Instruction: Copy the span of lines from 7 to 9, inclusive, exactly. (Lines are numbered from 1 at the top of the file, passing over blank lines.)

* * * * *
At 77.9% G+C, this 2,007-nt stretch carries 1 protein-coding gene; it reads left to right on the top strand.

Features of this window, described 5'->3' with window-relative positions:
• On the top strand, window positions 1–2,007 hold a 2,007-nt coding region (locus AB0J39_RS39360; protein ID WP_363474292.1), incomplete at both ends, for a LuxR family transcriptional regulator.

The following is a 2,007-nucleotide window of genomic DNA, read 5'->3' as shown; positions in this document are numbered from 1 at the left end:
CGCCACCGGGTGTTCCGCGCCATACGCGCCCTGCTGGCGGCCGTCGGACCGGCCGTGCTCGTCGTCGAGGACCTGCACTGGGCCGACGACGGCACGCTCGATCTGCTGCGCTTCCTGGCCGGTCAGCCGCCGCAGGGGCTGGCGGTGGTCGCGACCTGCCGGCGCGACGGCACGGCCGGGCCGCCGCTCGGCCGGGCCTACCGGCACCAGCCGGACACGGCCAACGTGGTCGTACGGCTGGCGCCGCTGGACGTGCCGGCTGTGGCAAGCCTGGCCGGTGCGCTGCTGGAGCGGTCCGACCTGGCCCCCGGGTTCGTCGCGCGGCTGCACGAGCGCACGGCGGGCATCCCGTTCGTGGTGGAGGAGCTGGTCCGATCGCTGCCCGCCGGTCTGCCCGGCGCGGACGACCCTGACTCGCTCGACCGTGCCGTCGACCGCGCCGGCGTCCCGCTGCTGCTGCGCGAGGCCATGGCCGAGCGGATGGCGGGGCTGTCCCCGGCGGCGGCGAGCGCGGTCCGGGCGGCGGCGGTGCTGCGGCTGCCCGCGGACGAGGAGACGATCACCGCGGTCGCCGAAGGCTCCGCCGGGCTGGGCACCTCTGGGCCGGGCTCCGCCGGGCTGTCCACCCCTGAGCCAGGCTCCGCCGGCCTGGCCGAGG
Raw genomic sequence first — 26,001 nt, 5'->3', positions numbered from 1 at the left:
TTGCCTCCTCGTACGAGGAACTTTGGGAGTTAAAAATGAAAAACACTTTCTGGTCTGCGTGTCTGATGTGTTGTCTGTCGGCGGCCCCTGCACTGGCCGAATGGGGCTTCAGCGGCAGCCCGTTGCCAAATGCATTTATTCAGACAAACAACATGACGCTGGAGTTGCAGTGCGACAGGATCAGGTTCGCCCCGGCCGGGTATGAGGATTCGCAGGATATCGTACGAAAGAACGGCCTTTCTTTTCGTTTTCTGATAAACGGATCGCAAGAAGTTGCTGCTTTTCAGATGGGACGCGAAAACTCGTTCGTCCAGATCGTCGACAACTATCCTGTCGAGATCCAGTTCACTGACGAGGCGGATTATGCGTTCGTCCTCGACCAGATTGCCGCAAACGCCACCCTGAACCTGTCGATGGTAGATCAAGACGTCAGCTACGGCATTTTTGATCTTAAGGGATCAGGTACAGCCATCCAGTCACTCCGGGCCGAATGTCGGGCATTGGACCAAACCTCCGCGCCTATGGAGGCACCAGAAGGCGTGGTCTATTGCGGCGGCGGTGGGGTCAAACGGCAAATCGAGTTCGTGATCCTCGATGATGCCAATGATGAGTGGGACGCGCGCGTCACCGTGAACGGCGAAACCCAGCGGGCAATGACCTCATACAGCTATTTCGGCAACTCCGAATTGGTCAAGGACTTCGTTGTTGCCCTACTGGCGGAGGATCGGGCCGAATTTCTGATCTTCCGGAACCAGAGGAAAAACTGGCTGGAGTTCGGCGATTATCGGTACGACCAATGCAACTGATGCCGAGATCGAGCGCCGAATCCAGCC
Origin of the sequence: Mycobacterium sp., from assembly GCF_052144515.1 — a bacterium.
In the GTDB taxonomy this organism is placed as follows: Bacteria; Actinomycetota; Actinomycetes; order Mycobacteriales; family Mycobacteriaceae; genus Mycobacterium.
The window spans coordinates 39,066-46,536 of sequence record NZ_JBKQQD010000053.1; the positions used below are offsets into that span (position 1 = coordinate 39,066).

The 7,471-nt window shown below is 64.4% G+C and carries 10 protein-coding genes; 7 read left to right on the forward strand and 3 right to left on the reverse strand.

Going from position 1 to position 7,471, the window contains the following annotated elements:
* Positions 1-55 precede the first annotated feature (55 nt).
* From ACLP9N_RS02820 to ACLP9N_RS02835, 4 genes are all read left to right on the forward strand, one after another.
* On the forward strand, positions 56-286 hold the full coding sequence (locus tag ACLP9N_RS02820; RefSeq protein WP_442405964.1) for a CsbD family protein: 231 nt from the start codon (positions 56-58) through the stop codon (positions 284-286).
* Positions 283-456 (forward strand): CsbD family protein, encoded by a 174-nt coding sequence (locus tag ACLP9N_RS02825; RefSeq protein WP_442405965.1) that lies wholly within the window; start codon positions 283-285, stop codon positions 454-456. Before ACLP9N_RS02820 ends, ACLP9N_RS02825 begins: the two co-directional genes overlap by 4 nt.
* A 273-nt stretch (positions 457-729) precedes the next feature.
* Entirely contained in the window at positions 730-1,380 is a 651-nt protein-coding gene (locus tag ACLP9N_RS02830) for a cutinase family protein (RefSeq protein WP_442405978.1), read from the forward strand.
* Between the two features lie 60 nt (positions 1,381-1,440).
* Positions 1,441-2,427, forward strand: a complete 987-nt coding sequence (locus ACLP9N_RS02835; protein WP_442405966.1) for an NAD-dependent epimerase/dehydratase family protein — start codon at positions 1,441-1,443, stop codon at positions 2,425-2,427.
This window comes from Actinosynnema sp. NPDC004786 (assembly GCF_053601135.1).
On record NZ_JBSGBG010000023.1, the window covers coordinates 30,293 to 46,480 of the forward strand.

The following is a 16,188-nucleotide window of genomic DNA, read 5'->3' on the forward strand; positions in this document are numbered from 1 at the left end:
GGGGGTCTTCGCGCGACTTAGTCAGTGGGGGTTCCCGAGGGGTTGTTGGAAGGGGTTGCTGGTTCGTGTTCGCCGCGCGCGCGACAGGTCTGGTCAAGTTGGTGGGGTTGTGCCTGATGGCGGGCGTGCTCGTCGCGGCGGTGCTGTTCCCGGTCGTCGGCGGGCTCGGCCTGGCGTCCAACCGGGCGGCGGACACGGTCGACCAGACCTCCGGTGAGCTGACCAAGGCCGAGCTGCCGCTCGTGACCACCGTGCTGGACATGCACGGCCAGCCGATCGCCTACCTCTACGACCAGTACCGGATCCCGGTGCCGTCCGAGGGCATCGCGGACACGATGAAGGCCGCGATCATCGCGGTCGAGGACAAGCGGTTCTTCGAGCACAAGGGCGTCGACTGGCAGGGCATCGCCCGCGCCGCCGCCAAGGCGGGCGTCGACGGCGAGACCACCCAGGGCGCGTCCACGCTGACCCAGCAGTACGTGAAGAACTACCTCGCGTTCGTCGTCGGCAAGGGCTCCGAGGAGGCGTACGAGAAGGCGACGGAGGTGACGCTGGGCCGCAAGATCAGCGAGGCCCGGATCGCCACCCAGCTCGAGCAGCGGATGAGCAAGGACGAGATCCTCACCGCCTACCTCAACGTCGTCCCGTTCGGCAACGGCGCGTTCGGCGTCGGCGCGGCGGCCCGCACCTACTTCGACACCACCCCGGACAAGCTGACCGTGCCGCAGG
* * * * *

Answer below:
TTGCCTCCTCGTACGAGGAACTTTGGGAGTTAAAAATGAAAAACACTTTCTGGTCTGCGTGTCTGATGTGTTGTCTGTCGGCGGCCCCTGCACTGGCCGAATGGGGCTTCAGCGGCAGCCCGTTGCCAAATGCATTTATTCAGACAAACAACATGACGCTGGAGTTGCAGTGCGACAGGATCAGGTTCGCCCCGGCCGGGTATGAGGATTCGCAGGATATCGTACGAAAGAACGGCCTTTCTTTTCGTTTTCTGATAAACGGATCGCAAGAAGTTGCTGCTTTTCAGATGGGACGCGAAAACTCGTTCGTCCAGATCGTCGACAACTATCCTGTCGAGATCCAGTTCACTGACGAGGCGGATTATGCGTTCGTCCTCGACCAGATTGCCGCAAACGCCACCCTGAACCTGTCGATGGTAGATCAAGACGTCAGCTACGGCATTTTTGATCTTAAGGGATCAGGTACAGCCATCCAGTCACTCCGGGCCGAATGTCGGGCATTGGACCAAACCTCCGCGCCTATGGAGGCACCAGAAGGCGTGGTCTATTGCGGCGGCGGTGGGGTCAAACGGCAAATCGAGTTCGTGATCCTCGATGATGCCAATGATGAGTGGGACGCGCGCGTCACCGTGAACGGCGAAACCCAGCGGGCAATGACCTCATACAGCTATTTCGGCAACTCCGAATTGGTCAAGGACTTCGTTGTTGCCCTACTGGCGGAGGATCGGGCCGAATTTCTGATCTTCCGGAACCAGAGGAAAAACTGGCTGGAGTTCGGCGATTATCGGTACGACCAATGCAACTGATGCCGAGATCGAGCGCCGAATCCAGCC
Origin of the sequence: Mycobacterium sp., from assembly GCF_052144515.1 — a bacterium.
In the GTDB taxonomy this organism is placed as follows: Bacteria; Actinomycetota; Actinomycetes; order Mycobacteriales; family Mycobacteriaceae; genus Mycobacterium.